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Our business relies on our people rather than on physical assets or energy-hungry processes, which makes us resilient and adaptable to changing situations. However, like every company, we need to evaluate and manage the risks associated with climate change.

Through our wide range of services, climate change also represents an opportunity for SGS, as we help our customers with climate change mitigation and adaptation.

As a multinational company, our operations are locally exposed to various types of risks – regulatory, physical or socio-economic risks – to different degrees. The same applies to our business opportunities. Please see our 2014 Sustainability Review for more detail. Due to the nature of climate change, the potential impacts are difficult to predict accurately. The following risks are those which are the most tangible to our operations and are assessed on a regular basis as we monitor our sustainability projects and report to the Carbon Disclosure Project.

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  • Regulatory Risks

    Of the regulatory risks we may face as a company, those relating to the increase in energy and fuel prices following the implementation of eco or green taxes are potentially quite significant. For our risk analysis, we have assumed that potential tax rises could increase our vehicle and non-transport fuel costs by 5% in the medium term. In terms of our operations, this represents an increase of more than CHF 3 million. In order to reduce our risk exposure and increase efficiency, we are currently running energy efficiency projects and a number of Green Cars projects, which tackle our fuel and energy consumption. Investment in these projects is currently difficult to compile on a global level.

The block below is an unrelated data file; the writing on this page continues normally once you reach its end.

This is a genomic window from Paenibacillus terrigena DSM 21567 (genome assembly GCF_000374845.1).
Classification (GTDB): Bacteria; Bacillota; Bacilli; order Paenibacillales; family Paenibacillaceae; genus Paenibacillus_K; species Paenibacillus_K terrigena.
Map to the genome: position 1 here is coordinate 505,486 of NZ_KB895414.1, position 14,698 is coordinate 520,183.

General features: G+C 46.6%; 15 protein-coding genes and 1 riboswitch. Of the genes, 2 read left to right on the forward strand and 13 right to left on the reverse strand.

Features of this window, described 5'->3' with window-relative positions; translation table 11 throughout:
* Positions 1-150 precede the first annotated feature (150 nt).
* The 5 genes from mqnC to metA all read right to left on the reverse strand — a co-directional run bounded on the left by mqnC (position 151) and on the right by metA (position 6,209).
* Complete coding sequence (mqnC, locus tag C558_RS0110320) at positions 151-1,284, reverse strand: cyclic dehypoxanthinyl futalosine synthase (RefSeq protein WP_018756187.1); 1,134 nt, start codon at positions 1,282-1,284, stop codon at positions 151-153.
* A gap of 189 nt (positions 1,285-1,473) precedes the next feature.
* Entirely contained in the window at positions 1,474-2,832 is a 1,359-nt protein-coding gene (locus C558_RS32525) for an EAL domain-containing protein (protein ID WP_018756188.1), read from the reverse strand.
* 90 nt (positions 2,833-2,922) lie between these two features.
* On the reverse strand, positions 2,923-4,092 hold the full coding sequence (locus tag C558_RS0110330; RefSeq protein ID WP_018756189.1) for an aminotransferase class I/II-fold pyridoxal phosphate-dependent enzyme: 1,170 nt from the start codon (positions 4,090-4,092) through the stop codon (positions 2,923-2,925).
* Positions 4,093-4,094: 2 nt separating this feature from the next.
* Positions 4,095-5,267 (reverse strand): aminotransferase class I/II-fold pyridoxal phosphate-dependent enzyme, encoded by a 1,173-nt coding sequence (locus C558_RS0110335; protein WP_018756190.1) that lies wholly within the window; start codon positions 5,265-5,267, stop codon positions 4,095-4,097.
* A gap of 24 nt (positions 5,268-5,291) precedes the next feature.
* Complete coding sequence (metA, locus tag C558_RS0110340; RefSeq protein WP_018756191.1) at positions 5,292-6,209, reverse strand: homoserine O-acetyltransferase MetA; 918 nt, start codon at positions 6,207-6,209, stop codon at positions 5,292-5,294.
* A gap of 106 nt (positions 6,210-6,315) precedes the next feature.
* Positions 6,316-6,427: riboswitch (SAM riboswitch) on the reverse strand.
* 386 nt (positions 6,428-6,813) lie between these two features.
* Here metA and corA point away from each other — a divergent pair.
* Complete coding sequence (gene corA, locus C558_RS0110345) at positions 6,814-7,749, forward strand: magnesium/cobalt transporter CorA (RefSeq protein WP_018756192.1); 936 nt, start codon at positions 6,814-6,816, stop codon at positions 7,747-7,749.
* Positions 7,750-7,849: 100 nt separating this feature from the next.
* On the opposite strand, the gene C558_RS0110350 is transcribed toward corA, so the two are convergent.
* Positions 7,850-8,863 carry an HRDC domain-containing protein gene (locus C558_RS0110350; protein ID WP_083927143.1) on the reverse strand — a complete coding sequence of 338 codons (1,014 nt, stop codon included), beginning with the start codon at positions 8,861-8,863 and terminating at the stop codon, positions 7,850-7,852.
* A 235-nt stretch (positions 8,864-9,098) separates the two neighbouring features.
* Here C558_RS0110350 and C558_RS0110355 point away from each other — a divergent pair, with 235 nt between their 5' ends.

Another possible regulatory risk is legislation mandating the greater use of renewable energy, which we have estimated could mean energy prices rise by 5%. This represents an increase of almost CHF 1.9 million in our electricity costs. Anticipating future regulation, we chose to purchase renewable energy certificates equivalent to electricity consumption from our European trend countries in 2013 and 2014.

  • Physical Risks

    We believe that a greater incidence of extreme precipitation events, flooding and cyclones is the most significant physical risk to SGS from climate change. In May 2014, our operations in the Balkans were affected following serious flooding. Such events can have an impact on business continuity. In order to manage this, SGS has developed business continuity guidelines which include planning for natural disasters. Costs relating to the management of such issues are linked to establishing contingency plans and systems, increases in insurance premiums and potential loss of revenue from business interruption.

  • Opportunities

    Helping our customers to tackle climate change also represents a business opportunity for SGS. Examples of our services include carbon foot printing and supporting the eco-design of buildings and products to minimize energy consumption.

    These opportunities are developed by each relevant business line. For proprietary reasons we are not in a position to disclose any financial figures to indicate the scale of these opportunities.

    See our 2014 Sustainability Review for more insights into how we are managing risks and opportunities linked to climate change.